Nantucket Island, best known these days as a playground for the rich and famous, might seem an unlikely incubator for a pop band. But for decades, the island has also been a haven for a community of artists and musicians, a creative milieu that helped bring the creative talent Miss Fairchild to fruition. On a Grey Lady overrun by strangers, the band learned to stay local at heart, while beginning to craft songs that spoke to a timeless sense of modernity.
As young boys, the band learned to sing and play in the island’s churches. Singer Daddy Wrall, the son of a Congregational minister, recruited instrumentalist Schuyler Dunlap and producer Sammy Bananas to be the backup band for Sunday services. Using their knowledge of pop music garnered from the only two radio stations available, Casey Casem’s top 40 and Sandy Beach’s oldies show, the boys crafted arrangements of modern and classic pop and soul in a welcoming environment, covering songs by the likes of Prince, Sly & The Family Stone, Tony Toni Toné and Arrested Development.
Having honed their songwriting and arranging skills in bars and happenings, these three recruited drummer Todd “The Rocket” Richard and bassist Trick Johnson, and set sail for America, land of opportunity – Homemade Superstars on a homemade sailboat of pop music. The past year has seen Miss Fairchild tour extensively throughout the United States and Canada and have their hit song, “Vanilla Place” featured on MTV’s The Real World: Hollywood. Yet wherever they travel, the band is embraced as local. Armed with their island-grown sense of community, they are welcomed by fans everywhere who claim them as their own.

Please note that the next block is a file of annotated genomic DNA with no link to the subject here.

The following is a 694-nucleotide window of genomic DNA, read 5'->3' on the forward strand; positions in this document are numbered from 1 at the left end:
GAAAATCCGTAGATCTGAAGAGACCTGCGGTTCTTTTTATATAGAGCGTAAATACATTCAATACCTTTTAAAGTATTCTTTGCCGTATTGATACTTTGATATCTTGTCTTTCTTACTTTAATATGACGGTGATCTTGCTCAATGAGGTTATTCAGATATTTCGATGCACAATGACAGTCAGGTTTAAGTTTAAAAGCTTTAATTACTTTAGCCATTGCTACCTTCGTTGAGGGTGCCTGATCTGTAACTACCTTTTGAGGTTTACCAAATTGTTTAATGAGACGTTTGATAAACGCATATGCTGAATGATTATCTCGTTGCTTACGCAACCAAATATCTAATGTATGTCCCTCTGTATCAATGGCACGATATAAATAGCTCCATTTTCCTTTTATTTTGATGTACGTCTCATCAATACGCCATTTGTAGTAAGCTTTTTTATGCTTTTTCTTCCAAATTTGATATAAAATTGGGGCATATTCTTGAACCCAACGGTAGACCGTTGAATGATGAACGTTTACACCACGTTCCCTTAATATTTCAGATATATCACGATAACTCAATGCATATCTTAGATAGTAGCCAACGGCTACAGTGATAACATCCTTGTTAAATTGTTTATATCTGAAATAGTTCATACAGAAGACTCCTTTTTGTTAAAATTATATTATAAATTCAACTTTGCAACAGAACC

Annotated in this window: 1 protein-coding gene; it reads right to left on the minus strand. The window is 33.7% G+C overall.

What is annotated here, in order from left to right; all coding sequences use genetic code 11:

Autumn 2008 sees Miss Fairchild’s fourth release, Won’t Be Your Kept Woman, a pop record which displays a new sense of confidence and purpose. Delivered with the same energy and fun of 2007’s pop funk LP Ooh La La, Sha Sha, the new record displays traces of the bands Miss Fairchild covered in their youth. From the stomps and claps of “Kept Woman” and the sing-a-long of “Excuse Me, Sister” to the angst of “I Heard,” the songs on WBYKW have universal appeal. With this release, these locals prove that in a world so cold, there’s nothing like a little home cooking.
Schuyler Dunlap, instrumentalist, humbly provides the words and media for this blog.